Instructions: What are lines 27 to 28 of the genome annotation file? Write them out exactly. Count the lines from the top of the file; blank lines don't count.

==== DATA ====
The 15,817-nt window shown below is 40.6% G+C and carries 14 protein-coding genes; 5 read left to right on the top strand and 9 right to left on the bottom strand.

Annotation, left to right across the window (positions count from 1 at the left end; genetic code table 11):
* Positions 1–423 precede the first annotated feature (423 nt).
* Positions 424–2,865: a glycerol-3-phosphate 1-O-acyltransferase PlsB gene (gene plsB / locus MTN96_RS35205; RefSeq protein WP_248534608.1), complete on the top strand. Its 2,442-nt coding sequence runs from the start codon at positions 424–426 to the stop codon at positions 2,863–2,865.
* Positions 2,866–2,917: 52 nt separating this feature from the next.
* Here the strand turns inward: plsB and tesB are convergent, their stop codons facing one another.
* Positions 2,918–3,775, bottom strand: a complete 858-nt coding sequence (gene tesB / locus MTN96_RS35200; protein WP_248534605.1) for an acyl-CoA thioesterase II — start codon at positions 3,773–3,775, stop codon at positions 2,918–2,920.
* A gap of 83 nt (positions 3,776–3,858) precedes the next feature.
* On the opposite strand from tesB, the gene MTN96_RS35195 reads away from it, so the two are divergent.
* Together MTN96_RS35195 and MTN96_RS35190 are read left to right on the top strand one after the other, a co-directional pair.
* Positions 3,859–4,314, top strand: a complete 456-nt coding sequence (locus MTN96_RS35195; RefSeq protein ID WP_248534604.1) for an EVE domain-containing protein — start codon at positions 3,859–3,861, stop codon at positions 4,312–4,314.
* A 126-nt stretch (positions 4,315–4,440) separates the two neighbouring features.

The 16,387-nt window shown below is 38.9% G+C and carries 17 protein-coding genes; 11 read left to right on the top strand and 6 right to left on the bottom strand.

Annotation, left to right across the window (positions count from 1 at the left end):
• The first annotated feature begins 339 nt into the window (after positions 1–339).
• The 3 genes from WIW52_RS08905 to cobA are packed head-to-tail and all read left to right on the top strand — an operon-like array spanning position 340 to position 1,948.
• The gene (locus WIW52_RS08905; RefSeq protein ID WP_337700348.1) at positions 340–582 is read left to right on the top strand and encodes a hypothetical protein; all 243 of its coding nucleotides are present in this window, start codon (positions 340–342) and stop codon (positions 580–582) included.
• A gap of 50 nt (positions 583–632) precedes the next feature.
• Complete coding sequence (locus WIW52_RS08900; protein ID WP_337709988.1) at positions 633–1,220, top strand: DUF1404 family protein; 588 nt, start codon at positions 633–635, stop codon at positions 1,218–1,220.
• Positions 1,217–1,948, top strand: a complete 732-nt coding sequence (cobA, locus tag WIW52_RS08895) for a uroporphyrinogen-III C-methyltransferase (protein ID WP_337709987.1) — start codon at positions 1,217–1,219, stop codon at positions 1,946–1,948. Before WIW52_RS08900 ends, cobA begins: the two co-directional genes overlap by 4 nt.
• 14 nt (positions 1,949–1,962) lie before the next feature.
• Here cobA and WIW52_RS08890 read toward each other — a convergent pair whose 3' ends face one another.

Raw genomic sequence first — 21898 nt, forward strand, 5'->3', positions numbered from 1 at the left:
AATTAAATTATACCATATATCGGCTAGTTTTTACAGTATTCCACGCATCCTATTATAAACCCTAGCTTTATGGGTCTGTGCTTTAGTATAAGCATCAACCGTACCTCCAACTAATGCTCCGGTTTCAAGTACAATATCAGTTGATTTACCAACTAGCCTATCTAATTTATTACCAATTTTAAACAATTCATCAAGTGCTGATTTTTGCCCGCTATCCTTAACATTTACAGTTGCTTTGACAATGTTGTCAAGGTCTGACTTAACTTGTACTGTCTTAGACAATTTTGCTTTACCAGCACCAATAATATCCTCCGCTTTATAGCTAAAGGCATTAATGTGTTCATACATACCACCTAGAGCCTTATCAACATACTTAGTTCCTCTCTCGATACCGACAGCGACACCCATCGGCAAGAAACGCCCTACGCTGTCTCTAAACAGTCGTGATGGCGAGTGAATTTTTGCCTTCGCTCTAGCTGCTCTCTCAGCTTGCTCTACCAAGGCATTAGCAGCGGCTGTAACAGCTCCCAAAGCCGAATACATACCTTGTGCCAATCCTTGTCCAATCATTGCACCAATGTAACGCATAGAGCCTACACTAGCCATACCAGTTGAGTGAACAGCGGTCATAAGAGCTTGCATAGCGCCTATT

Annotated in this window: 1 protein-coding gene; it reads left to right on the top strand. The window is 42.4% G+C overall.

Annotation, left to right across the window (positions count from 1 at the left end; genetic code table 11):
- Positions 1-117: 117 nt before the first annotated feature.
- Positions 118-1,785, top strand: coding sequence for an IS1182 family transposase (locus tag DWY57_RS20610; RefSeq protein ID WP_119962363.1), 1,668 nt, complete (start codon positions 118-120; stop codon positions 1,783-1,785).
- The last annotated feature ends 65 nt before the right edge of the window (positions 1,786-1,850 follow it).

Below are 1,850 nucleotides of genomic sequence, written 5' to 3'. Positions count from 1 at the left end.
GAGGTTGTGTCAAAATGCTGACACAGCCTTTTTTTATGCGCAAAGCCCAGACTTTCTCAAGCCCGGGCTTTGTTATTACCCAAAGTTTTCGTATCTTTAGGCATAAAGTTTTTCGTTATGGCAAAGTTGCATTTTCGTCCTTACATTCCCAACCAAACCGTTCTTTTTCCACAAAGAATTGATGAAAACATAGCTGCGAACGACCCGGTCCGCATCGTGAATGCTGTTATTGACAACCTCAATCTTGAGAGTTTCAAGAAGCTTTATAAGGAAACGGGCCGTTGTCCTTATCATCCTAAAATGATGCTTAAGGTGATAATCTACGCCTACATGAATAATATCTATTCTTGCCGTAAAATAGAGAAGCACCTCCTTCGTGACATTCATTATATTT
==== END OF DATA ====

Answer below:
- Positions 1-117: 117 nt before the first annotated feature.
- Positions 118-1,785, top strand: coding sequence for an IS1182 family transposase (locus tag DWY57_RS20610; RefSeq protein ID WP_119962363.1), 1,668 nt, complete (start codon positions 118-120; stop codon positions 1,783-1,785).